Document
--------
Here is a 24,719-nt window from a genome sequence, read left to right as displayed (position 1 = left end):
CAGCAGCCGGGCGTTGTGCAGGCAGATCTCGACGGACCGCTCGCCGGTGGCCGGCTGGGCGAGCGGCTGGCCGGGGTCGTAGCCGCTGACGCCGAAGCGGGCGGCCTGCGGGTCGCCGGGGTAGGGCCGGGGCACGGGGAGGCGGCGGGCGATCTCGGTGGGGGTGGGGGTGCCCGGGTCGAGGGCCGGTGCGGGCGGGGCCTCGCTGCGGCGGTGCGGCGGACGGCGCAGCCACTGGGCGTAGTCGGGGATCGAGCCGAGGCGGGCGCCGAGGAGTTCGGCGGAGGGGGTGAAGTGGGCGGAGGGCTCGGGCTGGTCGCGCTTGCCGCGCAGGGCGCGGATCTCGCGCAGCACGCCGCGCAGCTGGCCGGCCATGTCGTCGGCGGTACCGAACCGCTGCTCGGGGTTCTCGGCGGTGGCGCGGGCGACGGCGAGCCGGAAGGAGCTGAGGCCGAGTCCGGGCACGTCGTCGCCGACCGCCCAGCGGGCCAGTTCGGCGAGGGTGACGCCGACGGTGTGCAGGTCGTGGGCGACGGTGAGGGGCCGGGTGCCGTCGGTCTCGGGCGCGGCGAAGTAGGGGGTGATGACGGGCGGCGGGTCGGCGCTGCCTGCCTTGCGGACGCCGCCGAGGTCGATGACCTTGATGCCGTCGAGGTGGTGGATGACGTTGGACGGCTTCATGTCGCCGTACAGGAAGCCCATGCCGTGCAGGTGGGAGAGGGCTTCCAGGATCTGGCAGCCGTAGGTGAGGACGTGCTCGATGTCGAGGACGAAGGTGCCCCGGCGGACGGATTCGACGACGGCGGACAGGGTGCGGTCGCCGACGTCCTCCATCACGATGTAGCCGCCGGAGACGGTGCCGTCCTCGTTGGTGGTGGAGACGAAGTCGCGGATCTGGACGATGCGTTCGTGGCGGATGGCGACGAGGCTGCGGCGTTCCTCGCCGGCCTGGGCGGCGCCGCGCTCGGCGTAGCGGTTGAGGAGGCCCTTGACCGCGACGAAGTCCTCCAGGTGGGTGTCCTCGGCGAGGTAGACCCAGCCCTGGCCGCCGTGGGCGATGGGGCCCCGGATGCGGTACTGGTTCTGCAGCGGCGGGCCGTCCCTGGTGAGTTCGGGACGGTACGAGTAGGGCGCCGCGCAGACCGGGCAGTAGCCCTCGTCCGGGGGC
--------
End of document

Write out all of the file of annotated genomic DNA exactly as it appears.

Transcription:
Here is a 24,719-nt window from a genome sequence, read left to right as displayed (position 1 = left end):
CAGCAGCCGGGCGTTGTGCAGGCAGATCTCGACGGACCGCTCGCCGGTGGCCGGCTGGGCGAGCGGCTGGCCGGGGTCGTAGCCGCTGACGCCGAAGCGGGCGGCCTGCGGGTCGCCGGGGTAGGGCCGGGGCACGGGGAGGCGGCGGGCGATCTCGGTGGGGGTGGGGGTGCCCGGGTCGAGGGCCGGTGCGGGCGGGGCCTCGCTGCGGCGGTGCGGCGGACGGCGCAGCCACTGGGCGTAGTCGGGGATCGAGCCGAGGCGGGCGCCGAGGAGTTCGGCGGAGGGGGTGAAGTGGGCGGAGGGCTCGGGCTGGTCGCGCTTGCCGCGCAGGGCGCGGATCTCGCGCAGCACGCCGCGCAGCTGGCCGGCCATGTCGTCGGCGGTACCGAACCGCTGCTCGGGGTTCTCGGCGGTGGCGCGGGCGACGGCGAGCCGGAAGGAGCTGAGGCCGAGTCCGGGCACGTCGTCGCCGACCGCCCAGCGGGCCAGTTCGGCGAGGGTGACGCCGACGGTGTGCAGGTCGTGGGCGACGGTGAGGGGCCGGGTGCCGTCGGTCTCGGGCGCGGCGAAGTAGGGGGTGATGACGGGCGGCGGGTCGGCGCTGCCTGCCTTGCGGACGCCGCCGAGGTCGATGACCTTGATGCCGTCGAGGTGGTGGATGACGTTGGACGGCTTCATGTCGCCGTACAGGAAGCCCATGCCGTGCAGGTGGGAGAGGGCTTCCAGGATCTGGCAGCCGTAGGTGAGGACGTGCTCGATGTCGAGGACGAAGGTGCCCCGGCGGACGGATTCGACGACGGCGGACAGGGTGCGGTCGCCGACGTCCTCCATCACGATGTAGCCGCCGGAGACGGTGCCGTCCTCGTTGGTGGTGGAGACGAAGTCGCGGATCTGGACGATGCGTTCGTGGCGGATGGCGACGAGGCTGCGGCGTTCCTCGCCGGCCTGGGCGGCGCCGCGCTCGGCGTAGCGGTTGAGGAGGCCCTTGACCGCGACGAAGTCCTCCAGGTGGGTGTCCTCGGCGAGGTAGACCCAGCCCTGGCCGCCGTGGGCGATGGGGCCCCGGATGCGGTACTGGTTCTGCAGCGGCGGGCCGTCCCTGGTGAGTTCGGGACGGTACGAGTAGGGCGCCGCGCAGACCGGGCAGTAGCCCTCGTCCGGGGGC